Son: We all need something Dad!
We all need somebody Dad! 
Dad: There’s no war to keep you all occupied!
No, you’re better off staying in with your old man!
Couple of bottles of brown ale and the Quality Papers Boy!
I read the Express and pass it to you, you read the Mail and pass it to me!
What more do you need son?
(Pause)
I’ve accepted that the lineage is not to be carried on. It’s probably for the best son what with the sickness, you wouldn’t want a kid to go through what you’ve been going through…..
Do You?
Son: Prison can do strange things to your head Dad!
Dad: They should send the prison population out to Afghanistan or Iraq!
Give them the choice!
It was saying in the Mail that a group of lifers from Italy had written to the Prime minister requesting the return of the Death Penalty.
I reckon the prisoners would go for it. 
You could give a lifer the opportunity of regaining a bit of dignity by offering to lay dow
Lloyd George did it with the Black and Tans!
Promised them their freedom from Glasgow’s jails if they would go and do a little job for him over in Ireland.
It would sort the overcrowding out!
80,000 and rising.
Prisoners and soldiers!
They are all at Her Majesty’s pleasure.
 (Pause)
Son:I wasn’t socialised properly! I’ve missed out.
Dad: Socialised, what sort of word is that!
We fought a war against that type of thing.
Your lucky to be here at all. 
Your bleedin Hitler was socialised, a national socialised and look what happened there.
Lucky we didn’t listen to him son!
Lucky for you!
Son: I didn’t learn about emotions Dad.
Nobody teaches you about emotions.
When your in school you just learn facts and figures.
You learn how to fail exams.
You need to learn about emotions when you’re a teenager. They should have emotions teachers.
Why didn’t you teach me about emotions Dad!
Dad: We don’t have emotions in this country son!
That’s a European invention!
We have stiff upper lips son!
We wouldn’t have won the war otherwise!
Moral weakness is emotions! 
That was your Lady Di and Anthony Blair!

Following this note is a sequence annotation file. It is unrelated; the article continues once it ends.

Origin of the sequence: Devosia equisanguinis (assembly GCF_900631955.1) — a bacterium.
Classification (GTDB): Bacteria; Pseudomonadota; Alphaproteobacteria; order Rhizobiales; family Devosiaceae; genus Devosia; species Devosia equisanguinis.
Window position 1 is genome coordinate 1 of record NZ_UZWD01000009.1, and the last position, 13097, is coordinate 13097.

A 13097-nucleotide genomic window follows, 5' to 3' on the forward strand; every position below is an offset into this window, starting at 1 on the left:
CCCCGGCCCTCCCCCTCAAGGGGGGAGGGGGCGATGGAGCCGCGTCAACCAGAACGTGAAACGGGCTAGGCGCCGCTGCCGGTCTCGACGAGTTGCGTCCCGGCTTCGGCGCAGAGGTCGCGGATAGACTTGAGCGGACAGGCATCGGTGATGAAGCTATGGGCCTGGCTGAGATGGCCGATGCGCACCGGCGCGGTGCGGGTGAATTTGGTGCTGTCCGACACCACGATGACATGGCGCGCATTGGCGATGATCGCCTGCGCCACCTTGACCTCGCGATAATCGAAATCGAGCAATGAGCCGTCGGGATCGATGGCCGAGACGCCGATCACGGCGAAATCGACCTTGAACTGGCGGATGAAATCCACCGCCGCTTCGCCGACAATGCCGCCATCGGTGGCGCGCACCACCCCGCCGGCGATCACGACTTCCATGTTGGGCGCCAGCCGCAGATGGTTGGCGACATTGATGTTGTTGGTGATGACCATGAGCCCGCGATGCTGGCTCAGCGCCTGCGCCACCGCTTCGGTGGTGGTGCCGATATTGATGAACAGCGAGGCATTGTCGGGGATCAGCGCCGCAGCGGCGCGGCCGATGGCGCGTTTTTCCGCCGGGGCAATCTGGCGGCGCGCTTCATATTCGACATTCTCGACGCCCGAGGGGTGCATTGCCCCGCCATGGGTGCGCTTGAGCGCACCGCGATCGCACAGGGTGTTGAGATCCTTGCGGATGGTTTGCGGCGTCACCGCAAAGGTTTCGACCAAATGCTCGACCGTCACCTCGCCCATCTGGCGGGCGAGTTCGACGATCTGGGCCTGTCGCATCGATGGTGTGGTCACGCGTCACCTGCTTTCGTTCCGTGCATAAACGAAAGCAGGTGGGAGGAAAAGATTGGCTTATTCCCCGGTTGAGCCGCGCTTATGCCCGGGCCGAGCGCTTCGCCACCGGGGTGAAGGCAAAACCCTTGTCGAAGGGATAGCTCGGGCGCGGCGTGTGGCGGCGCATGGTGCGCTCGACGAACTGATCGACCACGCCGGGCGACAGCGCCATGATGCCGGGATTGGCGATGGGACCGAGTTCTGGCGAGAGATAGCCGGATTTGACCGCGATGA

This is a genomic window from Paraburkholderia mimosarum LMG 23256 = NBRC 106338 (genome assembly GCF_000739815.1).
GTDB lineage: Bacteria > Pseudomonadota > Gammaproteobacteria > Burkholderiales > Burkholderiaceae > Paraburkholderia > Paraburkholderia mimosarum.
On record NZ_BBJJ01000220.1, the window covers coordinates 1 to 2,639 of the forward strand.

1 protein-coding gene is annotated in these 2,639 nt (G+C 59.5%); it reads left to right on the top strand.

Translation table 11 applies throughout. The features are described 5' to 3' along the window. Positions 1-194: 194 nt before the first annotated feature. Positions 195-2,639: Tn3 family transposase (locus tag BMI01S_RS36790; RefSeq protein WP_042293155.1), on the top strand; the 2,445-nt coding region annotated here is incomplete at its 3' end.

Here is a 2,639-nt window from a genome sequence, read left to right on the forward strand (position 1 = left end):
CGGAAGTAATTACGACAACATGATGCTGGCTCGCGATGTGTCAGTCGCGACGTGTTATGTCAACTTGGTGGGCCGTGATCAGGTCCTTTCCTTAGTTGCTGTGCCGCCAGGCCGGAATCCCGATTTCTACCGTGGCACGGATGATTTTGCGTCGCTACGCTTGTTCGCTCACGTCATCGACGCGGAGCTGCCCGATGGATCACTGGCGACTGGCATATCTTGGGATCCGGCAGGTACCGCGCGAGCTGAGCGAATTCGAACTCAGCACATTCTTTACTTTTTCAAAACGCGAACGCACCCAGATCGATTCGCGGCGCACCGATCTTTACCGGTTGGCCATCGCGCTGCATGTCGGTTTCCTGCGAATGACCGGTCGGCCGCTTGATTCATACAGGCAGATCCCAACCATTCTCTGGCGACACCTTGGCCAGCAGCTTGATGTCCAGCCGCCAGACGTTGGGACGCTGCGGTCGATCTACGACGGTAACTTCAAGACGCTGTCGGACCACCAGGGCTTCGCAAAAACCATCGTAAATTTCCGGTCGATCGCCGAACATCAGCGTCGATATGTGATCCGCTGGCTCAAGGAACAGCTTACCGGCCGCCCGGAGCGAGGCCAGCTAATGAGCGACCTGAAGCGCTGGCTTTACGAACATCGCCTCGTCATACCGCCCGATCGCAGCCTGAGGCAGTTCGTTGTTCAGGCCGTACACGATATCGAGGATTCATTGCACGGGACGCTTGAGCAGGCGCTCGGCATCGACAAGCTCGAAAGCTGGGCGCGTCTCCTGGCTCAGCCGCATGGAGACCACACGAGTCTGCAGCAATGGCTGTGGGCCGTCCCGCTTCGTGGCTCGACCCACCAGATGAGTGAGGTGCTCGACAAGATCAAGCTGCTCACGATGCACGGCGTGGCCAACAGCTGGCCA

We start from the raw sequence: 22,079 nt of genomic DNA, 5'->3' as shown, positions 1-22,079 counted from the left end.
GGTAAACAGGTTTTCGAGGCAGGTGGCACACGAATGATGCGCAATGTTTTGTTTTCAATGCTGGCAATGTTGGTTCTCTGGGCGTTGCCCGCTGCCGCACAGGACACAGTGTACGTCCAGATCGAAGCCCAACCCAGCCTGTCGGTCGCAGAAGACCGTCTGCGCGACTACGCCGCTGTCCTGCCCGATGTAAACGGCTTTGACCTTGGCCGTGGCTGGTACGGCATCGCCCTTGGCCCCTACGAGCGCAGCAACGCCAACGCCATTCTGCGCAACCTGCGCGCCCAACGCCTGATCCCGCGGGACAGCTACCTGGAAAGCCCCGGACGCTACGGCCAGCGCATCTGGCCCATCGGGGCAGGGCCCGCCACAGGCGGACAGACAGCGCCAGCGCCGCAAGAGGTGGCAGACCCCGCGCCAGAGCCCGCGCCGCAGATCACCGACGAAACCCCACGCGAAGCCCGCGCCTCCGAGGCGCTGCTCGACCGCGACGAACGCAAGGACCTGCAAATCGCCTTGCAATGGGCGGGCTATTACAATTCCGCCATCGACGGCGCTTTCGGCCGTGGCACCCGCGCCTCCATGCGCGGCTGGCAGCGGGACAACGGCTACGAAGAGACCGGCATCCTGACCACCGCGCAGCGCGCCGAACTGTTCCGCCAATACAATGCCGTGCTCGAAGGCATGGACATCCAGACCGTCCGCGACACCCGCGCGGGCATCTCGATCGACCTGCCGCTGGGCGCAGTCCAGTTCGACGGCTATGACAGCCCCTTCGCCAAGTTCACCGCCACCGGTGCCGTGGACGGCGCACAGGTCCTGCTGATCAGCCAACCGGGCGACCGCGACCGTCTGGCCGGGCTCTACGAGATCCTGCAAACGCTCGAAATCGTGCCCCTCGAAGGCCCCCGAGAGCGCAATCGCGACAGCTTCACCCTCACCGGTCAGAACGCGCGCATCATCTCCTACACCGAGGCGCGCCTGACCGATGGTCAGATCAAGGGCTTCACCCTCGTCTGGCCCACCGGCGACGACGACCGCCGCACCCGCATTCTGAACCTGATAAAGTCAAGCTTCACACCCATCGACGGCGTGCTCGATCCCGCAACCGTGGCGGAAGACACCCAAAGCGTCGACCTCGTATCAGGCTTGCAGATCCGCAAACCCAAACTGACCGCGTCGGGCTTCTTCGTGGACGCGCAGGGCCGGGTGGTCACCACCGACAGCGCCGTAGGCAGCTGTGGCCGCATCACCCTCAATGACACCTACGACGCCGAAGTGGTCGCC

They opened the Floodgates there!
They, the herd, boy, they mourned extravagantly. I ain’t never seen the like of it, extravagantly. 
Weakness boy, Weakness!
Son: That’s what’s caused all the problems today Dad! People not talking about their emotions.
Bottling it all up!   
Dad: So you’re blaming me and your mum now.
And she’s not here to defend herself.
We did our best!
It’s not easy being parents you know!
Son: I read a bit of Psychology Dad inside, like from the Prison Library.
I wanted to work out what was wrong with me!
I was reading that the more completely boys and girls free themselves from their parents, the less likely it is that the incestuous Oedipus Complex will manifest itself in the form of neurotic symptoms.
I lived here with you and Mum, then I went to prison, then I came back here to live with you.  
Dad: I thought the Doctor told you what was wrong with you!
Son: He did!
Dad: And?
Son: Psycho-Affective Disorder!
He said that there was a part of us, the unconscious mind, to which the laws of reason and morality did not apply.
Inherited ancient emotions have an important and sometimes tragic influence on adults. 
Dad: You’re a Psycho in other words!
Son: I prefer the word ‘Lunatic’Dad!
It’s the only thing that’s been a constant in my life!
(Gets up from his chair and walks over to the window)
Dad: What is?
Son: The Moon, I could see it from me cell window.
I was on North Wing on the right hand side, third floor up.
Dad: The Moon?
Son: It shone a natural light into me cell, after hours of artificial white light, the moon’s rays comforted me.
I used to look at the picture of you and mum through the moonbeams.
(Turns to look at his father)
I didn’t think I’d end up in prison Dad.
Dad: What can I do to make amends?
Son: Get me a girlfriend Dad!
Dad: And how am I going to do that son! 
Call one in off the street and introduce you through the letterbox! 
Shall I tell the till girls down the food shop that I’ve got a balding, toothless, mentally ill son at home just dying to meet them.  
Son: Beggars can’t be choosers Dad!
Dad: No son of mine is a beggar!
You’re a worker, not a beggar.
Son: I’m on Incapacity Benefit!
Dad: Well I’ve paid my taxes! 
Women like workers! They like you to bring home the bacon!
Son: It’s not like that now Dad!
There’s equality of opportunity!
A lot of women like to pay their own way, have their own say!
Dad: Well, it wasn’t like that in my day!
Until the opening of the first launderette in 1949.
That was the beginning of it all.
They should have been at home!
They know it and all!
When did all that Feminism come in!
Under a Labour Government.
Wouldn’t have it in my house! 
You see what they done back then was to persuade us to buck our biological legacy.
Listen up son! You might need the dictionary for this!(pushes the dictionary across the table)
They claim, your girlfriends and your wives, that governments, religions and education systems have added up to nothing more than a plot by men to suppress women.
Keeping women pregnant was a way of controlling them even more.
Historically that’s how it appears but the question needs to be asked son, if women and men are identical as your feminist claims, how could men ever have achieved such total dominance over the world?
The women’s movement freed modern women’s attitudes to their sexuality but unfortunately for thee and me my boy it did not increase their basic urge to have sex.
Son: I thought you were going to bed!
Dad: What’s the matter?
Son: You said!
Dad: I said! 
You started talking about strange foreign women!
You sidetracked me.
You got me talking about some of me favourite topics.